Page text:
Things got a little weird Tuesday for enthusiasts of monetary policy when Hollywood ankle monitoring bracelet model and sometime actress Lindsay Lohan got all up in the Federal Reserve's grill on Twitter, sending out the following message:
Why the sudden interest? Well, as it turns out, her Twitter-missive was a sponsored tweet -- a message she was paid to send. But as she endeavored to explain to an inquirer, "i actually do care about gas and food prices, so whether it's an #ad or no, it's important for people to be aware of it."
Of course, you might be wondering, "Who on earth would pay Lindsay Lohan to broadcast their opinions on the Fed? Clearly not someone who ultimately wanted to be successful at affecting Fed policy." Well, you'd be right. As SF Weekly reported, the tweet was sponsored by the National Inflation Association. As Dan Mitchell reports:
It seems likely that Lohan had no idea what the mysterious group was all about. I imagine she genuinely thought it was a grassroots outfit opposed looking out for consumers' welfare. As it turns out, though, it isn't interested so much in consumer rights -- or even in the fate of the economy -- as it is in selling often-marginal stocks in companies that deal in gold and silver. It's the stuff of Glenn Beck and late-night informercials, and, more to the point, of sleazy stock spammers.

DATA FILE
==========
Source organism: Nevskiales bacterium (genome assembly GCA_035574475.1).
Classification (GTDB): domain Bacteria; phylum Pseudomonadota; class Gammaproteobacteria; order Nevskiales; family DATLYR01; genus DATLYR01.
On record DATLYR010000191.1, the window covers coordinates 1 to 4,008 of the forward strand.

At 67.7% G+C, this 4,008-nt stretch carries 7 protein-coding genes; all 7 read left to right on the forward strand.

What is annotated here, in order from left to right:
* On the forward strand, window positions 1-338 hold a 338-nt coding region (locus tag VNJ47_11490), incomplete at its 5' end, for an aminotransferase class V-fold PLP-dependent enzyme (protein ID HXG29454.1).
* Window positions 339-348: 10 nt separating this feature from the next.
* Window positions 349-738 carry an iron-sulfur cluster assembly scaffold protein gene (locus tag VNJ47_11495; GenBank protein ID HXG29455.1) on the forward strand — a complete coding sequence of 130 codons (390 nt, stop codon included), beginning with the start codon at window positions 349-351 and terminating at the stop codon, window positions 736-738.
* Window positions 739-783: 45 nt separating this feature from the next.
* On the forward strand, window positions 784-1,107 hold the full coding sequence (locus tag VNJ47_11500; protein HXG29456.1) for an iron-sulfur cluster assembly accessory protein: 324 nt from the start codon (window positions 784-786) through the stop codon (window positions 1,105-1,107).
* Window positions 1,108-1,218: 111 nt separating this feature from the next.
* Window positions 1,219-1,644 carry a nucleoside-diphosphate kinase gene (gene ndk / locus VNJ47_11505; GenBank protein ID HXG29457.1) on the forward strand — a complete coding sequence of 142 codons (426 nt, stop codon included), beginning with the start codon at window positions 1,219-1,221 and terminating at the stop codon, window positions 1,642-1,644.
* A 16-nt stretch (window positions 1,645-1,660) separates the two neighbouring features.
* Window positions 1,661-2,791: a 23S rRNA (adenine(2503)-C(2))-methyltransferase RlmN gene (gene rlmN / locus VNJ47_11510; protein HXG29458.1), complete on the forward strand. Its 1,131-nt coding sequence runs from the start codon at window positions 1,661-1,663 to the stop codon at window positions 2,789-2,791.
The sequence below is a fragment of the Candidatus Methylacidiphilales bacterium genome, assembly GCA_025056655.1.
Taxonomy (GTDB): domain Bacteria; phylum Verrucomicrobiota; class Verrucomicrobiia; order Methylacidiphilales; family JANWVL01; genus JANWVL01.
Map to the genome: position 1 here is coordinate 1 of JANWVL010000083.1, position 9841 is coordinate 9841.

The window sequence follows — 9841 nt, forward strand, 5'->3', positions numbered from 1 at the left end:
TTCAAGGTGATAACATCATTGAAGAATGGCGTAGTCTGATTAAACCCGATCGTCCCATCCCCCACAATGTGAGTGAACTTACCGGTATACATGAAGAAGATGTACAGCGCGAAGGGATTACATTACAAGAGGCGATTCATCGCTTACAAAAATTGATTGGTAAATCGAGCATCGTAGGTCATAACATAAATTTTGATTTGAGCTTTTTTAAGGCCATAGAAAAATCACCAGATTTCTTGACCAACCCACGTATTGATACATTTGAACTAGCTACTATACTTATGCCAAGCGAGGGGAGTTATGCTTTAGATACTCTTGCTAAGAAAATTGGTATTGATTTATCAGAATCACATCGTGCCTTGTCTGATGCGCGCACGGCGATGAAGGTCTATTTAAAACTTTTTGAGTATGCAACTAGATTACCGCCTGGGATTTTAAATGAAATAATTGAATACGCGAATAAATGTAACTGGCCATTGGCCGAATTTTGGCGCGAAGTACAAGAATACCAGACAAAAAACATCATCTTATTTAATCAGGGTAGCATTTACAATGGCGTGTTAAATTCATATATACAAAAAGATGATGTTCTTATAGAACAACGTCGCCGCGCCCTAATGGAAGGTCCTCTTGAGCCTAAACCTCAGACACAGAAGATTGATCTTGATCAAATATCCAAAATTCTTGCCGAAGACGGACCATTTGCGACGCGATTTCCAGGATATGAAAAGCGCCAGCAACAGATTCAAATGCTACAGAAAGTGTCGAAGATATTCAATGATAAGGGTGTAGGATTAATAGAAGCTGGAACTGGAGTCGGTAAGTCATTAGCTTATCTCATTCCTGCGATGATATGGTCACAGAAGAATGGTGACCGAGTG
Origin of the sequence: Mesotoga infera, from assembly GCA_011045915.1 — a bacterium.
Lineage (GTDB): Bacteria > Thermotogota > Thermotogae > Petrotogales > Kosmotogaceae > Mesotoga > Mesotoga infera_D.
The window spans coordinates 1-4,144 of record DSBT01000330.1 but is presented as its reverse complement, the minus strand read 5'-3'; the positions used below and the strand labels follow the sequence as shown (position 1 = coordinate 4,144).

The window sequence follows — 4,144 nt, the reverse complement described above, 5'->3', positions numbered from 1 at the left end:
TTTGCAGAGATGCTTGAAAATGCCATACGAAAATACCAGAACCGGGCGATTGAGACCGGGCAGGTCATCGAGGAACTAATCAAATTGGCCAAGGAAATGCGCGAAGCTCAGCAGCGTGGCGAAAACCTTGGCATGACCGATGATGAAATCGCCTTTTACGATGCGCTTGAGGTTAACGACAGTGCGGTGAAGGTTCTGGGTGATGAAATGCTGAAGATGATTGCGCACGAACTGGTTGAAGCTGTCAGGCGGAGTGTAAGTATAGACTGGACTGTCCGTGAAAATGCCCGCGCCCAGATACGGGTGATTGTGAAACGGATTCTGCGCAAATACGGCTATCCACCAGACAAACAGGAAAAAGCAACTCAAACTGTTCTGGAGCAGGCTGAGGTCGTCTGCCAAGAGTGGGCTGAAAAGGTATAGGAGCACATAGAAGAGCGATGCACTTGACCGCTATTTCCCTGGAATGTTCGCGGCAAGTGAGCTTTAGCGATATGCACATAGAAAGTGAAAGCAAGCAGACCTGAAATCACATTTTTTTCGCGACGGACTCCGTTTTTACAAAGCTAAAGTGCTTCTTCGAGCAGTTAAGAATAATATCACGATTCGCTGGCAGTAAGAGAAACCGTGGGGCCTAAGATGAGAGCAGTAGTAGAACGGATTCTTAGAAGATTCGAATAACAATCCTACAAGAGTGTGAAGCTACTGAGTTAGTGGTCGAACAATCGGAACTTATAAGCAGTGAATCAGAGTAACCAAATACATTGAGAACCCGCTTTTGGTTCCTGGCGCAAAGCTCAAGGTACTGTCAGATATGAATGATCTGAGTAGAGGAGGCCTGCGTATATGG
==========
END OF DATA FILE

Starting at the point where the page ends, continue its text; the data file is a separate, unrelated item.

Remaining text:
MarketWatch columnist Chuck Jaffe earlier this month described the two guys behind the NIA as "stock jockeys, one of them being a notorious pump-and-dump schemer from the Internet bubble era."
(Later, Lohan retweeted a link from HuffPost Green directing readers to Bill McKibben's piece, "If Brazil Has to Guard Its Rainforest, Why Does Canada/U.S. Get to Burn Its Tar Sands?" Obviously, she does McKibben no favors, but for what it's worth, she did it for free.)